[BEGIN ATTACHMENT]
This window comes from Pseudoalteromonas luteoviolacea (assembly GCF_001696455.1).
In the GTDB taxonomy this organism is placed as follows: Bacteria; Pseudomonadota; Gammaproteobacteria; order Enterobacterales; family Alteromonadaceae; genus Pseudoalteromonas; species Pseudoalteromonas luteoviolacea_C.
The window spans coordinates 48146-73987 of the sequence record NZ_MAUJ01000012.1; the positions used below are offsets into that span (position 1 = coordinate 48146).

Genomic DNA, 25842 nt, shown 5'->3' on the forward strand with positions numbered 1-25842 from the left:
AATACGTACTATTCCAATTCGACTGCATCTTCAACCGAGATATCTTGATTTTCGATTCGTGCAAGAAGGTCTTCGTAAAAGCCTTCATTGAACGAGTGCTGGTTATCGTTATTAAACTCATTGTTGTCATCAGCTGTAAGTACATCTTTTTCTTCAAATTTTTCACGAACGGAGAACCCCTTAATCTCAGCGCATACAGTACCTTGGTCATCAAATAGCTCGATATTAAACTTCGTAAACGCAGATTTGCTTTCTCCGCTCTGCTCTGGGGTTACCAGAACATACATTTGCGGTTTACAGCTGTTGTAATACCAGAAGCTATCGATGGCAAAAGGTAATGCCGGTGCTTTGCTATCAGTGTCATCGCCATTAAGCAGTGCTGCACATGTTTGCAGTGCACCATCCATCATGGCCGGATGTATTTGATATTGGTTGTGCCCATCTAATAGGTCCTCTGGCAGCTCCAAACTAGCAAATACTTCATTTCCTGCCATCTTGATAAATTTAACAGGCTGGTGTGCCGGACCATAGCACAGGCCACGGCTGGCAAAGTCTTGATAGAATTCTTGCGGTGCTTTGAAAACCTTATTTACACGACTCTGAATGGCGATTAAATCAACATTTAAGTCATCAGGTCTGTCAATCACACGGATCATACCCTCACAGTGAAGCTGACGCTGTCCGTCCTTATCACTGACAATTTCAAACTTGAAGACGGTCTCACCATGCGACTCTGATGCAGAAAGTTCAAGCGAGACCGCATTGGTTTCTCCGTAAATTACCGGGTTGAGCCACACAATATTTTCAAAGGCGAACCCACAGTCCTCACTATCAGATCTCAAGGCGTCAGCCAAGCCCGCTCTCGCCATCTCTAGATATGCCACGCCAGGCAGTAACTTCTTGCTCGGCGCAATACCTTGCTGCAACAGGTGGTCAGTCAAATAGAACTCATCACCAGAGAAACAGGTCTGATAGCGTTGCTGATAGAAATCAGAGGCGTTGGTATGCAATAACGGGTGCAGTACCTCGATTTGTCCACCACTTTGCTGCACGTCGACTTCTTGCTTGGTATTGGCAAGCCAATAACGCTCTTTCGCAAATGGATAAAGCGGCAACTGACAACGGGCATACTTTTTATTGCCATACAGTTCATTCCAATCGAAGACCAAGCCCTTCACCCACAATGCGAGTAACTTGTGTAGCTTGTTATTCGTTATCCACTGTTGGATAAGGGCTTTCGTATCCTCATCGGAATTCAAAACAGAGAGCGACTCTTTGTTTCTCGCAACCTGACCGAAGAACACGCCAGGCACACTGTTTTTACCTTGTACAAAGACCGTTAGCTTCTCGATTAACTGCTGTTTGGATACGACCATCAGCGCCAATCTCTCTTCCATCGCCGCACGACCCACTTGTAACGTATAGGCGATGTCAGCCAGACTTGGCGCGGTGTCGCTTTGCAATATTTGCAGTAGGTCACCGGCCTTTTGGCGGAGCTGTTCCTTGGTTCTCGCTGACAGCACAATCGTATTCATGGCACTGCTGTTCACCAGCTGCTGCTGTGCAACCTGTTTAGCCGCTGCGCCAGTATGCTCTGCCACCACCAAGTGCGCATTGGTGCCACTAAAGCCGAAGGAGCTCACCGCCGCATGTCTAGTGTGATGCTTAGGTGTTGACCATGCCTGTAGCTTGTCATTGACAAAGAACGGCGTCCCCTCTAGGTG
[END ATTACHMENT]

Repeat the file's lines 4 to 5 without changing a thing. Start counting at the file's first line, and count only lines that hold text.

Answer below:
Genomic DNA, 25842 nt, shown 5'->3' on the forward strand with positions numbered 1-25842 from the left:
AATACGTACTATTCCAATTCGACTGCATCTTCAACCGAGATATCTTGATTTTCGATTCGTGCAAGAAGGTCTTCGTAAAAGCCTTCATTGAACGAGTGCTGGTTATCGTTATTAAACTCATTGTTGTCATCAGCTGTAAGTACATCTTTTTCTTCAAATTTTTCACGAACGGAGAACCCCTTAATCTCAGCGCATACAGTACCTTGGTCATCAAATAGCTCGATATTAAACTTCGTAAACGCAGATTTGCTTTCTCCGCTCTGCTCTGGGGTTACCAGAACATACATTTGCGGTTTACAGCTGTTGTAATACCAGAAGCTATCGATGGCAAAAGGTAATGCCGGTGCTTTGCTATCAGTGTCATCGCCATTAAGCAGTGCTGCACATGTTTGCAGTGCACCATCCATCATGGCCGGATGTATTTGATATTGGTTGTGCCCATCTAATAGGTCCTCTGGCAGCTCCAAACTAGCAAATACTTCATTTCCTGCCATCTTGATAAATTTAACAGGCTGGTGTGCCGGACCATAGCACAGGCCACGGCTGGCAAAGTCTTGATAGAATTCTTGCGGTGCTTTGAAAACCTTATTTACACGACTCTGAATGGCGATTAAATCAACATTTAAGTCATCAGGTCTGTCAATCACACGGATCATACCCTCACAGTGAAGCTGACGCTGTCCGTCCTTATCACTGACAATTTCAAACTTGAAGACGGTCTCACCATGCGACTCTGATGCAGAAAGTTCAAGCGAGACCGCATTGGTTTCTCCGTAAATTACCGGGTTGAGCCACACAATATTTTCAAAGGCGAACCCACAGTCCTCACTATCAGATCTCAAGGCGTCAGCCAAGCCCGCTCTCGCCATCTCTAGATATGCCACGCCAGGCAGTAACTTCTTGCTCGGCGCAATACCTTGCTGCAACAGGTGGTCAGTCAAATAGAACTCATCACCAGAGAAACAGGTCTGATAGCGTTGCTGATAGAAATCAGAGGCGTTGGTATGCAATAACGGGTGCAGTACCTCGATTTGTCCACCACTTTGCTGCACGTCGACTTCTTGCTTGGTATTGGCAAGCCAATAACGCTCTTTCGCAAATGGATAAAGCGGCAACTGACAACGGGCATACTTTTTATTGCCATACAGTTCATTCCAATCGAAGACCAAGCCCTTCACCCACAATGCGAGTAACTTGTGTAGCTTGTTATTCGTTATCCACTGTTGGATAAGGGCTTTCGTATCCTCATCGGAATTCAAAACAGAGAGCGACTCTTTGTTTCTCGCAACCTGACCGAAGAACACGCCAGGCACACTGTTTTTACCTTGTACAAAGACCGTTAGCTTCTCGATTAACTGCTGTTTGGATACGACCATCAGCGCCAATCTCTCTTCCATCGCCGCACGACCCACTTGTAACGTATAGGCGATGTCAGCCAGACTTGGCGCGGTGTCGCTTTGCAATATTTGCAGTAGGTCACCGGCCTTTTGGCGGAGCTGTTCCTTGGTTCTCGCTGACAGCACAATCGTATTCATGGCACTGCTGTTCACCAGCTGCTGCTGTGCAACCTGTTTAGCCGCTGCGCCAGTATGCTCTGCCACCACCAAGTGCGCATTGGTGCCACTAAAGCCGAAGGAGCTCACCGCCGCATGTCTAGTGTGATGCTTAGGTGTTGACCATGCCTGTAGCTTGTCATTGACAAAGAACGGCGTCCCCTCTAGGTG